Ed Bucknall & Malcolm Russell
Ed J Bucknall
I started mudlarking in 2011 when I first moved to London as a great way to revive my childhood passion for archaeology and art. I remember my first visit to the British Museum and was amazed by the stunning bronze head of Hadrian and the Battersea shield which had been dredged up from the River Thames in the 19th Century. I’m lucky to have found some truly beautiful objects, with many items recorded by the Museum of London as part of the PAS scheme. I also paint and draw with some of my artwork on mudlarked marble. As each piece is different, the resulting artwork is unique. The River Thames is a constant source of inspiration for me and capturing London’s ever-changing skyline. The reason why I enjoy going back to the River is the fact that you will always find something, no matter how small, insignificant, or you might find something amazing, but you’ll never leave the foreshore without picking something up.
Photo © Hannah Smiles
Thames Views on Mudlarked Marble
Ed also practices as an architect and artist in London, whilst mudlarking, sketching and painting for pleasure. The vibrant city of London and the River Thames are always a constant source of inspiration for his art, and these Thames views are painted on pieces of mudlarked marble. His paintings incorporate the marble’s natural staining and weathering from the river, to unique effect.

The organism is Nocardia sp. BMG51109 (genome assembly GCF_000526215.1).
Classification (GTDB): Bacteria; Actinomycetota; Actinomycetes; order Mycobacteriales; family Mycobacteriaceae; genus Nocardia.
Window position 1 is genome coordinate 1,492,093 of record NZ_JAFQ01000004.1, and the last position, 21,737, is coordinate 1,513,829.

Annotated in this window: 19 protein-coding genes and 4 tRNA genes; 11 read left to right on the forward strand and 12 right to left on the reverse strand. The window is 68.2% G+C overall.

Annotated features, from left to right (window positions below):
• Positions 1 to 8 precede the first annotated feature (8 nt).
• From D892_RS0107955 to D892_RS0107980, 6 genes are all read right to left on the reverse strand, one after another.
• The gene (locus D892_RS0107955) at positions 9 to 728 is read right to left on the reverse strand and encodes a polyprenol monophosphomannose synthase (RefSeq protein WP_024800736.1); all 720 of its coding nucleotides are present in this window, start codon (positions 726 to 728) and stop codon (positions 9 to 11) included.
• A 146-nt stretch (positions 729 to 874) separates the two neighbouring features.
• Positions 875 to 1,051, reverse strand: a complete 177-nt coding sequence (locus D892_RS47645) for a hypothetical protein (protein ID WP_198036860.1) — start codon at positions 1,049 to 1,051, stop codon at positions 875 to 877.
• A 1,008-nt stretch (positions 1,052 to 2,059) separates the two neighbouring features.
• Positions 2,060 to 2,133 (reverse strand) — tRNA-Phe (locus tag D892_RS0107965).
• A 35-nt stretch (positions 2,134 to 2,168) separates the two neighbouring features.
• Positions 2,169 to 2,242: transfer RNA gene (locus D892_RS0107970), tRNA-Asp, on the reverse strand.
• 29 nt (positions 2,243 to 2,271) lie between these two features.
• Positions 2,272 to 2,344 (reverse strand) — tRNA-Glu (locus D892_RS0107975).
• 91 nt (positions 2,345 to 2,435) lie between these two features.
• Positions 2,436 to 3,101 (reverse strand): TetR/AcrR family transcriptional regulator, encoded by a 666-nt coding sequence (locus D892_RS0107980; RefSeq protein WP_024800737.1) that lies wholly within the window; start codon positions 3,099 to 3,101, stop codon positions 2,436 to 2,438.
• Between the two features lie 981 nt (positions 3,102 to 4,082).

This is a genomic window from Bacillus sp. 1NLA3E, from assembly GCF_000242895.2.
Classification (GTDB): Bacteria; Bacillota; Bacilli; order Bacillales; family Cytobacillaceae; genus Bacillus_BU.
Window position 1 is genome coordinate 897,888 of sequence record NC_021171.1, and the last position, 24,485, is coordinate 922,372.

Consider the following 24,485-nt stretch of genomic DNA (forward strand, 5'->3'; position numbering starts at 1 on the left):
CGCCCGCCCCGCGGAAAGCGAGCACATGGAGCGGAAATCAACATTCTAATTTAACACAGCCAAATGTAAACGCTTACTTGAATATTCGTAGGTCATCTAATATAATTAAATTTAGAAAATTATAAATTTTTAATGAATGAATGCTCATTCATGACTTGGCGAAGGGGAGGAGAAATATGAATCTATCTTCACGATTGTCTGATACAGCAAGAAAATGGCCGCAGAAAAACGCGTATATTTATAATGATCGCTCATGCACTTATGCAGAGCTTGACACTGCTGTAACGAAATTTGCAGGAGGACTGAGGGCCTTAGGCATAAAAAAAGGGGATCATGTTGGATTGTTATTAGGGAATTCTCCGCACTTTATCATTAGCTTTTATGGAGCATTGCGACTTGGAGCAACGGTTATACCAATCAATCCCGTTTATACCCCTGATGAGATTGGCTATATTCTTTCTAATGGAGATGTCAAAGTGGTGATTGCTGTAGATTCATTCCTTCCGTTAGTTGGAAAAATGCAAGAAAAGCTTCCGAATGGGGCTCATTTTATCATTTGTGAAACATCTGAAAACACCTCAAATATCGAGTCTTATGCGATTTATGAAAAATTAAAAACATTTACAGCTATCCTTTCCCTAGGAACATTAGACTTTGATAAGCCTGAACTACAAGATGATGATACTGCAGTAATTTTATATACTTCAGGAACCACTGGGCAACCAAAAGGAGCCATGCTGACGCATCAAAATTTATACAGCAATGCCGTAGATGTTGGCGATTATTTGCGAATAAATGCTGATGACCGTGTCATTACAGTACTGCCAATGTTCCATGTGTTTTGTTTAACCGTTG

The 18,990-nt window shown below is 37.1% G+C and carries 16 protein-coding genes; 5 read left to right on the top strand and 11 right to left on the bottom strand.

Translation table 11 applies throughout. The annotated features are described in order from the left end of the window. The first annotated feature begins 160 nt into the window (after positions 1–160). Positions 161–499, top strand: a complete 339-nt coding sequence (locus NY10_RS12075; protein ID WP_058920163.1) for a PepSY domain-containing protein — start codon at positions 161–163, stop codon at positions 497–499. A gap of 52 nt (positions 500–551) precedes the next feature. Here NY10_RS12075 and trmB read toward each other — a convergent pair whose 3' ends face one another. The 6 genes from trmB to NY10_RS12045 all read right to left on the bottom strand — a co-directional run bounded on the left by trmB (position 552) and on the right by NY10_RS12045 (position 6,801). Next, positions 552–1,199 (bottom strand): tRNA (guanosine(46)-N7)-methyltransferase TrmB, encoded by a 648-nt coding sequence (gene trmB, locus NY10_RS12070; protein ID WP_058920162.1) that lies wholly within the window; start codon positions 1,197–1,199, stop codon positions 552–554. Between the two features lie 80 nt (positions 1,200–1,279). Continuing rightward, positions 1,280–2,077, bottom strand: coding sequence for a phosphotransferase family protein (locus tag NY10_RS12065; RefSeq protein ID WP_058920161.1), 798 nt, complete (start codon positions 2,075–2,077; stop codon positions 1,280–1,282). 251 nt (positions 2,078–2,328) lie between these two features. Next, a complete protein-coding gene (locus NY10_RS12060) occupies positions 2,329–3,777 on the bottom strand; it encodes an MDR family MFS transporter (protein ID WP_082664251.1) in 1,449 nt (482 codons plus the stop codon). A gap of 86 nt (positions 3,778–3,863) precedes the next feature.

Ed has exhibited in several London galleries and some of his images have appeared in printed publications. He has recently exhibited two solo shows at The Brunel Gallery, Rotherhithe, and in various group shows over the years.
I started mudlarking in 2016, as a distraction following the death of a close friend. It was also the latest chapter in a lifetime of engagement with the past. I've dug bottles from Victorian rubbish dumps as a 10 year old, been a history student and dabbled in writing about music's past. Mudlarking is different though. Traditionally the past is presented to us as neat, discreet periods organised chronologically, the product of the biases and interests of those doing the presenting. The jumble of objects that can be found on the foreshore disrupts this. I love letting the serendipity of mudlarking dictate what new stories from the past I discover, finding connections between them, and how these can hopefully give me a better understanding of the present. I also love the simple, raw dopamine hit of just finding stuff.
Photo © Hannah Smiles